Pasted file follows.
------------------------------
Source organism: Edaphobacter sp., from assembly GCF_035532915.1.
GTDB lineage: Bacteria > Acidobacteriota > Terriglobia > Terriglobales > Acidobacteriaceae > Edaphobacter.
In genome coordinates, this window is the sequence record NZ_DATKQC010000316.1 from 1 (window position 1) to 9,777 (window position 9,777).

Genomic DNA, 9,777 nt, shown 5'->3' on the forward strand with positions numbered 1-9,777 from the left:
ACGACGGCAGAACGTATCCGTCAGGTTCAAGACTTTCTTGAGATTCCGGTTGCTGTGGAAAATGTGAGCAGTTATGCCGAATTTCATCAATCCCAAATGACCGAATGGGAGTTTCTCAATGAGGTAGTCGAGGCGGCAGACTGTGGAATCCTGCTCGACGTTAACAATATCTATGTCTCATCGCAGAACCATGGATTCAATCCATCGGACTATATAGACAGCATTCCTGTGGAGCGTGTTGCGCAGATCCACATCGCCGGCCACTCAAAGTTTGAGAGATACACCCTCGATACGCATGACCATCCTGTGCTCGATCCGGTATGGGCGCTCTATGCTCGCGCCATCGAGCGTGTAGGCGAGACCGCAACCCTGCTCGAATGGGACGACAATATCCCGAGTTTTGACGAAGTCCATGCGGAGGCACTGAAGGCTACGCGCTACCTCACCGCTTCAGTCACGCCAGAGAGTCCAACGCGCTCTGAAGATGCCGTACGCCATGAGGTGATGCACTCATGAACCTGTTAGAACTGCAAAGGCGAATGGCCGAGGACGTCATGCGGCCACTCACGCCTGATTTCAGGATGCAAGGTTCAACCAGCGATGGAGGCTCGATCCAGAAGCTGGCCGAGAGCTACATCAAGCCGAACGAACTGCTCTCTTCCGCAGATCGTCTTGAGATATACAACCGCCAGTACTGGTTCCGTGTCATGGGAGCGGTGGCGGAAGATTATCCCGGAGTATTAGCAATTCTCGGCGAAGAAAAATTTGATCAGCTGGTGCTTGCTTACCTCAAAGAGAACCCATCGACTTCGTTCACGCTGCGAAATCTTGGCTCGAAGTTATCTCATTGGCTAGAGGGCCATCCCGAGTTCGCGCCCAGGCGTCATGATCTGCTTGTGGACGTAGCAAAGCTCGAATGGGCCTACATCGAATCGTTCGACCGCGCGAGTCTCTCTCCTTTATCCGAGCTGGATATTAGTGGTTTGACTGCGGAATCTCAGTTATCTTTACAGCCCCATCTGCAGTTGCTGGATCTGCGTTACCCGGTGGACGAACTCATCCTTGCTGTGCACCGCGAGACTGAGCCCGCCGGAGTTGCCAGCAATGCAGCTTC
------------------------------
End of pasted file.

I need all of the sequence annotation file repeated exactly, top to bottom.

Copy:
Source organism: Edaphobacter sp., from assembly GCF_035532915.1.
GTDB lineage: Bacteria > Acidobacteriota > Terriglobia > Terriglobales > Acidobacteriaceae > Edaphobacter.
In genome coordinates, this window is the sequence record NZ_DATKQC010000316.1 from 1 (window position 1) to 9,777 (window position 9,777).

Genomic DNA, 9,777 nt, shown 5'->3' on the forward strand with positions numbered 1-9,777 from the left:
ACGACGGCAGAACGTATCCGTCAGGTTCAAGACTTTCTTGAGATTCCGGTTGCTGTGGAAAATGTGAGCAGTTATGCCGAATTTCATCAATCCCAAATGACCGAATGGGAGTTTCTCAATGAGGTAGTCGAGGCGGCAGACTGTGGAATCCTGCTCGACGTTAACAATATCTATGTCTCATCGCAGAACCATGGATTCAATCCATCGGACTATATAGACAGCATTCCTGTGGAGCGTGTTGCGCAGATCCACATCGCCGGCCACTCAAAGTTTGAGAGATACACCCTCGATACGCATGACCATCCTGTGCTCGATCCGGTATGGGCGCTCTATGCTCGCGCCATCGAGCGTGTAGGCGAGACCGCAACCCTGCTCGAATGGGACGACAATATCCCGAGTTTTGACGAAGTCCATGCGGAGGCACTGAAGGCTACGCGCTACCTCACCGCTTCAGTCACGCCAGAGAGTCCAACGCGCTCTGAAGATGCCGTACGCCATGAGGTGATGCACTCATGAACCTGTTAGAACTGCAAAGGCGAATGGCCGAGGACGTCATGCGGCCACTCACGCCTGATTTCAGGATGCAAGGTTCAACCAGCGATGGAGGCTCGATCCAGAAGCTGGCCGAGAGCTACATCAAGCCGAACGAACTGCTCTCTTCCGCAGATCGTCTTGAGATATACAACCGCCAGTACTGGTTCCGTGTCATGGGAGCGGTGGCGGAAGATTATCCCGGAGTATTAGCAATTCTCGGCGAAGAAAAATTTGATCAGCTGGTGCTTGCTTACCTCAAAGAGAACCCATCGACTTCGTTCACGCTGCGAAATCTTGGCTCGAAGTTATCTCATTGGCTAGAGGGCCATCCCGAGTTCGCGCCCAGGCGTCATGATCTGCTTGTGGACGTAGCAAAGCTCGAATGGGCCTACATCGAATCGTTCGACCGCGCGAGTCTCTCTCCTTTATCCGAGCTGGATATTAGTGGTTTGACTGCGGAATCTCAGTTATCTTTACAGCCCCATCTGCAGTTGCTGGATCTGCGTTACCCGGTGGACGAACTCATCCTTGCTGTGCACCGCGAGACTGAGCCCGCCGGAGTTGCCAGCAATGCAGCTTC